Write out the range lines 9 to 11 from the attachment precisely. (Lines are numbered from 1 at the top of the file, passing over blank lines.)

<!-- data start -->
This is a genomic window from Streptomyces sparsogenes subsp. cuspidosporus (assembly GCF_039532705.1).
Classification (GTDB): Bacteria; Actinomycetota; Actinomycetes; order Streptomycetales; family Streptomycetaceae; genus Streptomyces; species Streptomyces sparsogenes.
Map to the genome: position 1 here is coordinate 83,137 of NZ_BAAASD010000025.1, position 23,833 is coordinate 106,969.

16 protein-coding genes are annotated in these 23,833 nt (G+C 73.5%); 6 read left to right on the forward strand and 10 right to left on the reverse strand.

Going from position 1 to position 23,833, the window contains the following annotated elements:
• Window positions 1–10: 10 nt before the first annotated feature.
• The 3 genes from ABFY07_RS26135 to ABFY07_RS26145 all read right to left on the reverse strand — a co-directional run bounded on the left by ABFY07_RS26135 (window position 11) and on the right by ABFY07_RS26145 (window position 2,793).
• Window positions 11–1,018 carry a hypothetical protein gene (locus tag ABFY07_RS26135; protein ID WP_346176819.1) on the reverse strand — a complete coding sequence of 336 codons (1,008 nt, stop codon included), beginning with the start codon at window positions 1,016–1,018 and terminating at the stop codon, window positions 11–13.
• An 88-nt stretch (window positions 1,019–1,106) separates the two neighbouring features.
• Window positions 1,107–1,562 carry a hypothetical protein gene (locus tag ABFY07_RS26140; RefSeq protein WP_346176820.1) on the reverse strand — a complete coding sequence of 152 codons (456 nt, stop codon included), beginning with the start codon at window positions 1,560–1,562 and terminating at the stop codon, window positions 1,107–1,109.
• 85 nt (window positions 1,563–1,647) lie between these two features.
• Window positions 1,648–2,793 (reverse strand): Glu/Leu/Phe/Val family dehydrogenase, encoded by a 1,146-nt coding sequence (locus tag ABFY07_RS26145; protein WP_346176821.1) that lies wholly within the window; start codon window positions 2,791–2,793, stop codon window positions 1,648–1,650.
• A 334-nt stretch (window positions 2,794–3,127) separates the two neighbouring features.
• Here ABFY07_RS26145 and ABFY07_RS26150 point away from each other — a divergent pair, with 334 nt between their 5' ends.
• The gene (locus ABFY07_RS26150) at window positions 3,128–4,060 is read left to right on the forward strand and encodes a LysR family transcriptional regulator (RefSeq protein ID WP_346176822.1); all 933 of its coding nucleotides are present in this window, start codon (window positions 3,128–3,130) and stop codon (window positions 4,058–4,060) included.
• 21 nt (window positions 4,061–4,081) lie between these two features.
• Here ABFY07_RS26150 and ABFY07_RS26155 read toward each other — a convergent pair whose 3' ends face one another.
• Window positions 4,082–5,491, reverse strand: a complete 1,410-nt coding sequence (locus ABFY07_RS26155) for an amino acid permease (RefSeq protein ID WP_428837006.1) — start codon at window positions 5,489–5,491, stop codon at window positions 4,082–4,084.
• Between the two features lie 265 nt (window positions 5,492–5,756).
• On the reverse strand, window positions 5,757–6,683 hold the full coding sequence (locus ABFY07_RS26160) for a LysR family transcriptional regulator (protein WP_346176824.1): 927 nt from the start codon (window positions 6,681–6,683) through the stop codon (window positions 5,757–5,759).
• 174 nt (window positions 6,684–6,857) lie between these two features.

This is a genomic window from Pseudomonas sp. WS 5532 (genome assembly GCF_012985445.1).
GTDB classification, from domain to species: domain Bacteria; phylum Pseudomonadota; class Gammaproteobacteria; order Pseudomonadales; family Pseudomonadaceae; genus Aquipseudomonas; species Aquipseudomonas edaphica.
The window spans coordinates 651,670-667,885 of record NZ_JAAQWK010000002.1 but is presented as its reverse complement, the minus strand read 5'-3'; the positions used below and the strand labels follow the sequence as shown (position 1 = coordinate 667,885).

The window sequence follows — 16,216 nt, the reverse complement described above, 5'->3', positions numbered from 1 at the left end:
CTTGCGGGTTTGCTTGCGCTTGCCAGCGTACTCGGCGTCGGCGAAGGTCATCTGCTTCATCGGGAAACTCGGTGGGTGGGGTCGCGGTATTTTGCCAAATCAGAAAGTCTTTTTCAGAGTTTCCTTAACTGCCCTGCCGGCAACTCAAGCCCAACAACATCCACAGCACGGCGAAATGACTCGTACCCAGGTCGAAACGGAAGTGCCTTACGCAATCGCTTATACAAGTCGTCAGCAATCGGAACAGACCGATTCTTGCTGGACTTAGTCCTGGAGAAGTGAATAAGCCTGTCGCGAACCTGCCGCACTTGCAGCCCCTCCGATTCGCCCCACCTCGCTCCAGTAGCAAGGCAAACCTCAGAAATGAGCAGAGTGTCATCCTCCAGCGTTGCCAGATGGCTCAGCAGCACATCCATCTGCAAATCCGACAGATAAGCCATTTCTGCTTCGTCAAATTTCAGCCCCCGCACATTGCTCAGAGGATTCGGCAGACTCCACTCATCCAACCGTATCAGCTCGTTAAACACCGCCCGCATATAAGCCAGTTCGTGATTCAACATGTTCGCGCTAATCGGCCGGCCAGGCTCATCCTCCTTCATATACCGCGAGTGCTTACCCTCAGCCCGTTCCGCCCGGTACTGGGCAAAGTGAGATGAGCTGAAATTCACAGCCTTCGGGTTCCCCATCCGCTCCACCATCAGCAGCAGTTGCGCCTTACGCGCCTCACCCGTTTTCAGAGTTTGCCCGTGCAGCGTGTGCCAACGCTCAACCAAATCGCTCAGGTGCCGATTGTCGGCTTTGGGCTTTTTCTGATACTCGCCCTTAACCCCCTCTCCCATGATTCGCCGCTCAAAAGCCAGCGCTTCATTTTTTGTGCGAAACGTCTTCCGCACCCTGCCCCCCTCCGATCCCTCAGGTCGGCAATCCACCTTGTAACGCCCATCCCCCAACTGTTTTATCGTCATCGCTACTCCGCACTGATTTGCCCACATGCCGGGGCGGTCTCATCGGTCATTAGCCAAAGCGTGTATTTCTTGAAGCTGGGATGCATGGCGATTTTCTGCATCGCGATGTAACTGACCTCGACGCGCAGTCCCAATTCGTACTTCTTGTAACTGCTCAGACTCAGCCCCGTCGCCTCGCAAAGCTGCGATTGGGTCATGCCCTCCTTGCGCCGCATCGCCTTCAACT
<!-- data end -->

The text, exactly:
• An 88-nt stretch (window positions 1,019–1,106) separates the two neighbouring features.
• Window positions 1,107–1,562 carry a hypothetical protein gene (locus tag ABFY07_RS26140; RefSeq protein WP_346176820.1) on the reverse strand — a complete coding sequence of 152 codons (456 nt, stop codon included), beginning with the start codon at window positions 1,560–1,562 and terminating at the stop codon, window positions 1,107–1,109.
• 85 nt (window positions 1,563–1,647) lie between these two features.